The Balkans is a rich repository of biological diversity. More than a third of Europe’s flowering plants, half of its fish species and two-thirds of its birds and mammals can be found in the former Yugoslavia alone. The area around the borders of Albania, Montenegro and Kosovo is one of the least-touched alpine regions on the continent. Its environmental assets benefit from varied climates, geology and topography and to an extent the continuation of traditional low-intensity agricultural practices. However, the shift towards industry-scale logging and merchandise farming is straining the natural environment, and increasing urbanisation is making metropolitan environments more fragile than before.

The Land

A wide belt of mountains parallel to the Adriatic coast covers about 60% of the region; this strip is usually made of limestone and has long valleys, dramatic gorges, vast cave systems and oddities such as disappearing rivers. The Dinaric Range along Croatia’s coast has partly sunk into the sea, creating an incredibly convoluted network of islands, peninsulas and bays. A knot of fault lines in the southern part of the region sometimes causes shattering earthquakes, such as that in 1963, which demolished Macedonia’s capital, Skopje. The region’s highest mountain is Triglav (2864m) in Slovenia’s Julian Alps, while the second highest is Korab (2751m) on the border of Albania and Macedonia. The Pannonian plain along the Sava and Danube rivers in Croatia and northern Serbia was the floor of an ancient sea around 2.5 million years ago.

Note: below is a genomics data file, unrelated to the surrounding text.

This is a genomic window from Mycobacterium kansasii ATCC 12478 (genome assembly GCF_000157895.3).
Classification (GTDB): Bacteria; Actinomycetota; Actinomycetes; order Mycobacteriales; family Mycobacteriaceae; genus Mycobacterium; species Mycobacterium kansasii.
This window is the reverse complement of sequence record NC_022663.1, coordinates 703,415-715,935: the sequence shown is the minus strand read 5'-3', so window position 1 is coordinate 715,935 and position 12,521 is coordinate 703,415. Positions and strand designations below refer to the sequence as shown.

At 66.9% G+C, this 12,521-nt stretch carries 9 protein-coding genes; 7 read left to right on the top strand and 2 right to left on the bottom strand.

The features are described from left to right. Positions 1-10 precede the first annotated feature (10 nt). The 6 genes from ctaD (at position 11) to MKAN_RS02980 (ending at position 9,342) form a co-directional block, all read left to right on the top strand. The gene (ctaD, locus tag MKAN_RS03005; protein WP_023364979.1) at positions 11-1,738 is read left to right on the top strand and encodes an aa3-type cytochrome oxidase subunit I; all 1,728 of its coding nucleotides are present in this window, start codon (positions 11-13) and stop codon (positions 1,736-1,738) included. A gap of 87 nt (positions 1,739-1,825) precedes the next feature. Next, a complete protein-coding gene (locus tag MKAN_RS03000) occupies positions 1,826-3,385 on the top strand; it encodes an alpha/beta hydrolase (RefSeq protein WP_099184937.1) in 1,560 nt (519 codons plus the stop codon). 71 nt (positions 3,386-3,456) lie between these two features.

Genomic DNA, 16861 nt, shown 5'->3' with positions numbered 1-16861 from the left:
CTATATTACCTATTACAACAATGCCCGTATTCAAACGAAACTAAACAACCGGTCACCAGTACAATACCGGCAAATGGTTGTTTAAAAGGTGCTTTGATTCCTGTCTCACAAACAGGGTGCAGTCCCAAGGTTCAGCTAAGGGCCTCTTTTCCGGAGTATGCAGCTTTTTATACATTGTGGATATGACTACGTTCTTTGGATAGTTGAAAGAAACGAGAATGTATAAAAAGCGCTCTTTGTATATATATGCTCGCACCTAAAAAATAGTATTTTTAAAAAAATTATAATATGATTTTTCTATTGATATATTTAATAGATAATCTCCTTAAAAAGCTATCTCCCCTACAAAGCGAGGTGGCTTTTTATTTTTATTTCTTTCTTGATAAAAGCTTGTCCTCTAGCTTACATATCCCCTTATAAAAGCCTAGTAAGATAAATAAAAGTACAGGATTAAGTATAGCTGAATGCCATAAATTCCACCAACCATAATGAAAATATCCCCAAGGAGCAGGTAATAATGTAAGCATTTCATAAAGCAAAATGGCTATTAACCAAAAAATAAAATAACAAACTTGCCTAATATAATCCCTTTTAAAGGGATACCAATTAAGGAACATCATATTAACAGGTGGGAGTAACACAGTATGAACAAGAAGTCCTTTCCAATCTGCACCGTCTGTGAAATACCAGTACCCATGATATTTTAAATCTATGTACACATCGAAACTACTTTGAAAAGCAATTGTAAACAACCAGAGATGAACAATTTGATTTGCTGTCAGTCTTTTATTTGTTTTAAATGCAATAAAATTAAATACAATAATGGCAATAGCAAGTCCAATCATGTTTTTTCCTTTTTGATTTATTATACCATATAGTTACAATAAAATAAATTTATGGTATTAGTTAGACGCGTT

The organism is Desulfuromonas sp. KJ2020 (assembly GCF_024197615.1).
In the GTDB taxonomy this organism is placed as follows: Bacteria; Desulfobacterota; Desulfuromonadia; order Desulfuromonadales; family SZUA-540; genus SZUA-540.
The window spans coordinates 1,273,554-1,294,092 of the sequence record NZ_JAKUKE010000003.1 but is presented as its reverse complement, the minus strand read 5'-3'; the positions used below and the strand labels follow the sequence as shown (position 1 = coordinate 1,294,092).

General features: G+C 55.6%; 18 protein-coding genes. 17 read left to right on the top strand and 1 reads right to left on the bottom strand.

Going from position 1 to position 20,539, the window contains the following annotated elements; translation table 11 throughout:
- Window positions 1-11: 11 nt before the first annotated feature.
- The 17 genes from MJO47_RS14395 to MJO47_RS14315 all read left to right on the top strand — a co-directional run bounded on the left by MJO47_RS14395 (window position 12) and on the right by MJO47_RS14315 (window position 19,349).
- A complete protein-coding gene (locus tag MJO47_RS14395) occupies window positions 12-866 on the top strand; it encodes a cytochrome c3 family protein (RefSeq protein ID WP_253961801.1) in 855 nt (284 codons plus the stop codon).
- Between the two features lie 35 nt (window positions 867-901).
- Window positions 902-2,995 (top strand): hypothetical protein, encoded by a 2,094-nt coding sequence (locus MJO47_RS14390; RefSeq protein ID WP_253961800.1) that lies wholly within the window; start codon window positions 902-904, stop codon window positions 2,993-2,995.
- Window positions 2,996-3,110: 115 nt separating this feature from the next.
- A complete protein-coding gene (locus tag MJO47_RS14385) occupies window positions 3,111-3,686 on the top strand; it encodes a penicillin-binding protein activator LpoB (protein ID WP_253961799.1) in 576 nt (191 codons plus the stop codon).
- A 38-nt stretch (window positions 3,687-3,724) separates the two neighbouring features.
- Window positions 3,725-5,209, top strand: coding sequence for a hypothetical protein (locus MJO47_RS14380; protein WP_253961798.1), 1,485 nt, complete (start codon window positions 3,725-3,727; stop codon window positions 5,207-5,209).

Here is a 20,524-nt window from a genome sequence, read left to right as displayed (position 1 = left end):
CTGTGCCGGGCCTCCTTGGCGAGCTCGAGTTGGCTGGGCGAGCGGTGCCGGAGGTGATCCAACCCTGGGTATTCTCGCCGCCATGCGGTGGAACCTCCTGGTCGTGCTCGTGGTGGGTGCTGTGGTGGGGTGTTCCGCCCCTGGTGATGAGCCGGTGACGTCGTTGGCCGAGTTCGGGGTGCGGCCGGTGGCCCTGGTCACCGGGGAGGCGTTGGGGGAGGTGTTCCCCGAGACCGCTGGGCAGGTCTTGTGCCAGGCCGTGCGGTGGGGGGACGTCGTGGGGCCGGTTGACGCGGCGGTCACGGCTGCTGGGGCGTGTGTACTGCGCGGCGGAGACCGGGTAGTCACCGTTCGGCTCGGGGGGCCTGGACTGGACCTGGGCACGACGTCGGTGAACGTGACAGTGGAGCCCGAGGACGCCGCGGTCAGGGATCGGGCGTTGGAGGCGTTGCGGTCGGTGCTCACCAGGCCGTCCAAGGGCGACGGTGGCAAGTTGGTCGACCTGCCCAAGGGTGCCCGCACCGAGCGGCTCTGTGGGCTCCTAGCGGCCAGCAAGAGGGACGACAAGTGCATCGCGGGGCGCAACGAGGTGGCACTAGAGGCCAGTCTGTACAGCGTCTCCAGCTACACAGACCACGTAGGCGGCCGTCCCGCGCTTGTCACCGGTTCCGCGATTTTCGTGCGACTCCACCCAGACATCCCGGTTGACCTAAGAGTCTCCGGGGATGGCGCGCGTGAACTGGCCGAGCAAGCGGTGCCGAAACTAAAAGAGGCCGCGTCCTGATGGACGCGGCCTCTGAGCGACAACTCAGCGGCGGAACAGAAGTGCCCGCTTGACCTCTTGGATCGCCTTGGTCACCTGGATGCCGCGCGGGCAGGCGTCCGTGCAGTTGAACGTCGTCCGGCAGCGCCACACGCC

An interesting venture is the Balkans Peace Park project, which aims to create a protected park area cutting across Montenegro, Kosovo and Albania. For more on national parks in the region, see individual countries.


The Balkans is a refuge for many of the larger mammals that were almost eliminated from Western Europe 150 years ago. Rugged forests of the Dinaric Range from Slovenia to Albania shelter wolves, red deer, roe deer, lynx, chamois, wild boar and brown bears. Forests are roughly divided into a conifer zone, beginning between 1500m and 2000m, and including silver fir, spruce and black pine; broad-leafed beech forests, which occur lower down; and a huge variety of oak species below this again. Birds of prey found in the region include griffon falcons, kestrels and peregrine falcons. The great lakes of Ohrid and Prespa in the far south are havens for Dalmatian pelicans, herons and spoonbills.